The characters are supposed to rescue prisoners in the circles. In the circles they are supposed to go through tests. I felt that some of the tests could have been harder and that the characters should have struggled more. A couple of the tests, especially near the end were difficult. At the climax of the story, it wasn't clear if they accomplished their task. It eventually was clear. It was an interesting story especially when they went into the circles.

Characters: 4/5

The characters in his other books are easier to like than the characters in this series, at least in my opinion. The characters are all unique and they are not perfect and they do have struggles. Bonnie is close to perfect but I still like her. Walter is amusing and is always cracking jokes. Billy is struggling with something he did in the previous books, but it didn't seem that he was too upset or guilty about it as it was sometimes implied that he was haunted by his actions. 

I enjoyed this book and I look forward to completing the series. I would recommend this book and even though I rated this one PG, some of the other books are PG-13 for violence.

Friday, July 17, 2015

Friday Favorites: Thursday's Child

Thursday's Child by Noel Streatfeild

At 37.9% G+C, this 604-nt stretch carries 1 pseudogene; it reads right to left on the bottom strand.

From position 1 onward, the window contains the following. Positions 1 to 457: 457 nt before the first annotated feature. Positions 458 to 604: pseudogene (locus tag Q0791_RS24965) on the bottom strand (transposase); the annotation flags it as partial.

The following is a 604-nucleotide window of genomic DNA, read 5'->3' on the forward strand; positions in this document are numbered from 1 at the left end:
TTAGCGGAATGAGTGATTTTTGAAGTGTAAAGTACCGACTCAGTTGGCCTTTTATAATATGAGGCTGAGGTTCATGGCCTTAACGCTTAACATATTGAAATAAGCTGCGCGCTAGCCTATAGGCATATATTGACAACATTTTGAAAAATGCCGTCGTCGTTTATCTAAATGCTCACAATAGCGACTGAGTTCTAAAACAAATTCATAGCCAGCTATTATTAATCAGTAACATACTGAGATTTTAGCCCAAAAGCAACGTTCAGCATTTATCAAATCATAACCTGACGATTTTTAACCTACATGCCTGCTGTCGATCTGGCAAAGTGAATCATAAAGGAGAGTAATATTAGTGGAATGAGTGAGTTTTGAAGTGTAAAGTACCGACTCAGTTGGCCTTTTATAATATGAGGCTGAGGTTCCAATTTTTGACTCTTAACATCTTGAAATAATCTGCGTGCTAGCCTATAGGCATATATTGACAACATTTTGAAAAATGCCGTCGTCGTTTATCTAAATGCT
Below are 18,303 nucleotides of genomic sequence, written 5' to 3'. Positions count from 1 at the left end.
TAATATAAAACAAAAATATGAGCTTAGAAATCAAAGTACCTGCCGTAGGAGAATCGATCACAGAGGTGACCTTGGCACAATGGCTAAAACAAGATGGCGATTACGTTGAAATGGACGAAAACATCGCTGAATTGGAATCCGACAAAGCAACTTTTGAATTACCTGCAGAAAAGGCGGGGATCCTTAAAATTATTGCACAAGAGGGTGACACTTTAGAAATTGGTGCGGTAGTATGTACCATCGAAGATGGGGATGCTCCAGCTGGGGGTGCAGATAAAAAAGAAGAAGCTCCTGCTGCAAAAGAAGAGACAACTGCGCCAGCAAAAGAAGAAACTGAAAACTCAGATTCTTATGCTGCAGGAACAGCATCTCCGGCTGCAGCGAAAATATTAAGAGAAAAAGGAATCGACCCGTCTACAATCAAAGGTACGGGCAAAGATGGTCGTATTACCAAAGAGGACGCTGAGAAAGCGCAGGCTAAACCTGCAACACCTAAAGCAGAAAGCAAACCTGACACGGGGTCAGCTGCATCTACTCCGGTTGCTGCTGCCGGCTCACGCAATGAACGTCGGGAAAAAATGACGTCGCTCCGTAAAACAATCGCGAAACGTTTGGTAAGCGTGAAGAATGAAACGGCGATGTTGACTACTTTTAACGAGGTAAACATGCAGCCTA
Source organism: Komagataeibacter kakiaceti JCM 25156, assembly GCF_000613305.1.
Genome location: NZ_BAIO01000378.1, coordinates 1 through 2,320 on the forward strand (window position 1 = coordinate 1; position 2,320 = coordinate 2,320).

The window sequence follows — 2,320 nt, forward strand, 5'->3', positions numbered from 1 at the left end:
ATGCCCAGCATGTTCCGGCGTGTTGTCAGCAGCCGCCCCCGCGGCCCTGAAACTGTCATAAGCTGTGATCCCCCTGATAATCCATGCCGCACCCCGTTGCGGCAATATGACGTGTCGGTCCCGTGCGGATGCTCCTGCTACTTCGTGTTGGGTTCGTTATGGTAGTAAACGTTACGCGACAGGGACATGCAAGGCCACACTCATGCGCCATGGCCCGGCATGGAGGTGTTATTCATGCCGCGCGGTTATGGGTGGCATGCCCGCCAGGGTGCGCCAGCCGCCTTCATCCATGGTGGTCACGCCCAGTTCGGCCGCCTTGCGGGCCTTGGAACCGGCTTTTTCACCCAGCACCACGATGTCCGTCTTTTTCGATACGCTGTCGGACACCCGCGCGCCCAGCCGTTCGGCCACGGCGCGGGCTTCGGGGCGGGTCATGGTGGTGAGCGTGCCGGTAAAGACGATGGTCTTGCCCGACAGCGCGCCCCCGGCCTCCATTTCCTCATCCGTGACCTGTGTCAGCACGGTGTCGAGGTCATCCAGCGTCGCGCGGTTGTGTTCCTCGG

Recommended for: All Ages, lovers of orphan stories

Rating: G

Never in the entire history of St. Luke's Orphanage had any child dared even to think about running away. But that was before the arrival of Margaret Thursday, who was not at all an ordinary orphan--as she was always the first to point out.

Headstrong and proud, Margaret refused from the start to be frightened by the harsh punishments and threats of Matron, the cruel director of St. Luke's, who bullied the children as though they were to blame for being orphans. And when life at St. Luke's no longer seemed bearable, it was Margaret who instigated the plan by which she and her two friends, Peter and Horatio Beresford, made their nighttime escape.

This proved to be the start of an exciting and unpredictable journey. England at the turn of the century comes vividly to life, as the reader meets a variety of colorful characters--from the rugged, hard-working canal boat people, to the eccentric cast of a traveling theatrical company, and the polite and proper society of the Earl and Countess of Corkberry. But the end of the story we know tat, just as the old rhyme says, Thursday's child has far to go, and we are confident that this particular Thursday's child is sure to reach her destination.

I've always loved orphan stories. Something about that nature of hard luck story, the hardships they endure, the adventure of running away, the "rags to riches" of some nature that so often follows, just grabs my imagination. Thursday's Child by Noel Streatfeild claims the title of my favorite orphan story. It has everything one could wish for in such a story: a spunky protagonist, intriguing secondary characters, a cruel orphanage Matron, a harsh environment including little food and too much work, a kind benefactor, a daring escape...